Book Review: For Colored Boys

By January 30, 2014December 6th, 2021No Comments

The Title’s Significance Keith Boykin, author of Beyond the Down Low, conceptualized the anthology For Colored Boys Who Have Considered Suicide When The Rainbow Is Still Not Enough: Coming of Age, Coming Out, and Coming Home in 2010. It was the year that Tyler Clementi’s suicide brought national media attention to the victimization many young gay men endure at the hands of their peers. While Clementi’s plight garnered a strong public response, Boykin noticed that the suicides of young gay men of color like Carl Joseph Walker-Hoover, Jaheem Herrera, and Raymond Chase received little media attention. Boykin began to think about the discrepancy in representation and response to the plight of young gay men of color, and he wanted to foster more awareness about the treatment of  this group. During this time, Ntozake Shange’s choreopoem For Colored Girls Who Have Considered Suicide When the Rainbow Is Enuf had been made into film that depicted what it was like to be a woman of color. The popularity of the film inspired Boykin’s title, and he set to work compiling a literary collection that would reveal the experiences of gay men of color.

The Book’s Content

Boykin assembled essays and poems from African-American, Latino, and Asian-American men that included often taboo topics: sexual abuse, racism, suicide, HIV/AIDS, and homophobia. He was sure to include voices that captured different geographic regions of the United States, various age groups as well as numerous different occupations. By doing so, he compiled a text that strives to be as inclusive as possible while also relaying some common experiences that gay men of color face.  

A Review of “Pride” by James Earl Hardy

Hardy’s poem traces the derogatory names a young gay boy is called throughout his life. For example,  “DIFFERENT is what his Mama called him;” “FAGGOT is what his father called him;” “SISSY is what his older brother called him;” “FUNNY is what his Nana called him.” Through their words, family and friends show their disappointment in him and try to force the unnamed child to conform. In this way, Hardy depicts how these words influenced the boy’s self-esteem and shaped his identity, to the point that he marries a woman:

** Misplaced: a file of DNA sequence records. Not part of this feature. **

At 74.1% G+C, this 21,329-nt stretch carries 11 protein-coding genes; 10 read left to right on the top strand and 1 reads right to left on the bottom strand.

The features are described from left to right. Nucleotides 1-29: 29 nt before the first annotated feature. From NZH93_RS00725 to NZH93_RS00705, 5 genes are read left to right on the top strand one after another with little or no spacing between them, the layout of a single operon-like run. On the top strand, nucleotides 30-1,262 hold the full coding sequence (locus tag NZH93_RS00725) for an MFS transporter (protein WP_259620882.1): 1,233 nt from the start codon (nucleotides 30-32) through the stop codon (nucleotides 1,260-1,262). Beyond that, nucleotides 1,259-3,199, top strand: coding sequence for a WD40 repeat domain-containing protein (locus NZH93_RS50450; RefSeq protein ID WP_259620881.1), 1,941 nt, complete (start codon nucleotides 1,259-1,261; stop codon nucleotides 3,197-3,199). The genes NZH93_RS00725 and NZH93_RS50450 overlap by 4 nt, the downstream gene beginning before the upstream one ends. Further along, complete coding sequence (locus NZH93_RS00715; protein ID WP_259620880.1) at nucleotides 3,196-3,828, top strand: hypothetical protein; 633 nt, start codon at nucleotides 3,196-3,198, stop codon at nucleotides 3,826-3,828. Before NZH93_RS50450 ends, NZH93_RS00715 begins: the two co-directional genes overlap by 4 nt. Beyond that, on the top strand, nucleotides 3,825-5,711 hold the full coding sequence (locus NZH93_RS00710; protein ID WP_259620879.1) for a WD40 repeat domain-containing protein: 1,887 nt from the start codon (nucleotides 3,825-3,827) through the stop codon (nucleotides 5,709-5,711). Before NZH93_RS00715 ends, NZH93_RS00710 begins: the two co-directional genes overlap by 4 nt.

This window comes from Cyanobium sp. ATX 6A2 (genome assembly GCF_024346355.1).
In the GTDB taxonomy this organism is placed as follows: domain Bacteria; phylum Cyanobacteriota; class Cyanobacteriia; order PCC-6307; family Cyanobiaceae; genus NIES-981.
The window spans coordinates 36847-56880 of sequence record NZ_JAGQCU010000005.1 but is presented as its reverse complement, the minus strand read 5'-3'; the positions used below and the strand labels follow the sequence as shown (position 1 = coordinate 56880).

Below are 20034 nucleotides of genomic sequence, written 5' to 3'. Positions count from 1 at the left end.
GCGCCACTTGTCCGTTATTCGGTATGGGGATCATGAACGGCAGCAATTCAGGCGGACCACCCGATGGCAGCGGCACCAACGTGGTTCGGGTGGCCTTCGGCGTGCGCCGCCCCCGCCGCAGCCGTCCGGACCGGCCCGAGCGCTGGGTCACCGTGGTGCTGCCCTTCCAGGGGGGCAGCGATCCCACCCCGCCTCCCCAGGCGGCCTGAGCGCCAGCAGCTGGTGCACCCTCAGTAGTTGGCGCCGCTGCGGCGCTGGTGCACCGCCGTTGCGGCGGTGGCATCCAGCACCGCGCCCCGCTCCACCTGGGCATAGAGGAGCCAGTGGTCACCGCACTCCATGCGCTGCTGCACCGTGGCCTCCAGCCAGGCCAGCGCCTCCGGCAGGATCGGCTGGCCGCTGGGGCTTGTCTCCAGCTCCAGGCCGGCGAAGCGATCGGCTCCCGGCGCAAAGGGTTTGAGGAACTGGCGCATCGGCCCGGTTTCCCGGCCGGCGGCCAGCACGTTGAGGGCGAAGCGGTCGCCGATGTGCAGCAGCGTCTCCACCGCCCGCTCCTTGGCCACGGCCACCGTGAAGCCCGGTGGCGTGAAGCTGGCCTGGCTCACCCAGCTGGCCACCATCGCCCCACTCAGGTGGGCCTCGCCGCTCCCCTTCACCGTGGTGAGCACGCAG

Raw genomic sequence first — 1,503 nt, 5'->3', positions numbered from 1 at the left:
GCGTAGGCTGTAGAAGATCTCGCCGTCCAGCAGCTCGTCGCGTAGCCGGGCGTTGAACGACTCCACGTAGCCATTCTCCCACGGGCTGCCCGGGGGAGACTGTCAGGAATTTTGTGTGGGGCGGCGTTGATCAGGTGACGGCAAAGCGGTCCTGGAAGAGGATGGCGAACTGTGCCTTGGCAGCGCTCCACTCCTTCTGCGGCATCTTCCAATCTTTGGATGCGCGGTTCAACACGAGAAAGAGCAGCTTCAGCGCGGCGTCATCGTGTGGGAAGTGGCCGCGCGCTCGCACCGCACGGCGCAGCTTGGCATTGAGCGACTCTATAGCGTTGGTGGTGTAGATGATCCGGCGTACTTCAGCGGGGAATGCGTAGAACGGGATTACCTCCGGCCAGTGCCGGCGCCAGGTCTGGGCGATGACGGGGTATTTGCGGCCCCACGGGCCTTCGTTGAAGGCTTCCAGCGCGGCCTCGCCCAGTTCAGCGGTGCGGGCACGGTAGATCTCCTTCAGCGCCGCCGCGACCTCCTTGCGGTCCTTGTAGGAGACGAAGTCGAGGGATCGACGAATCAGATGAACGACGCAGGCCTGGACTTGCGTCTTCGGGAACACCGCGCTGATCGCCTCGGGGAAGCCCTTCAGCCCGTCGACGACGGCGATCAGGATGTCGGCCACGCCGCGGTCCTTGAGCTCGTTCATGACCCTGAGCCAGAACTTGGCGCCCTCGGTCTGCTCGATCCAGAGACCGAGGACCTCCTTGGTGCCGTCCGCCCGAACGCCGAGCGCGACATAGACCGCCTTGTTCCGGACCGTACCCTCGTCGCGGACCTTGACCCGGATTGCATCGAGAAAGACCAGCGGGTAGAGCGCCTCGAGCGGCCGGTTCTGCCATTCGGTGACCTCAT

is what City Hall called him

And he knew it would please everyone

except himself”

However, Hardy does not the end the poem there. He has the boy grow, mature, and come into his own. In this way, Hardy effectively conveys the triumph a man has when he is able to accept his sexual identity despite the obstacles and struggles presented to him by a homophobic society. The poem concludes:

“It ain’t about a name

He always looked into the eyes of others

to define who he is

But now he looks in a mirror

and the beauty of his own dark brown eyes

He’s not on the outside looking in

He looked inside—himself—and found it


is what he called it”


The range of the book’s topics are sure to evoke feelings of sadness and happiness, despair and hope, alienation and camaraderie. Some of the sections include “Growing Pains,” The Family that Preys,” “I’m Coming Out,” “For Colored Boys,” “When the Rainbow is not Enough,” In Sickness and Health,” and “Power to the People.” Boykin did a superb job crafting a text that represents the nuances of gay life for men of color.



For the past twelve years, Robin Petrovic has been teaching English Composition, Literature, and Gender & Women Studies at the University of Illinois at Chicago, where she infuses Queer Theory into all of her courses. In 2011, Petrovic co-founded Gay4Good: Chicago, an inclusive LGBT volunteer organization that donates its time to social welfare and environmental service projects. She is a former literature blogger for IntraSpectrum Counseling.

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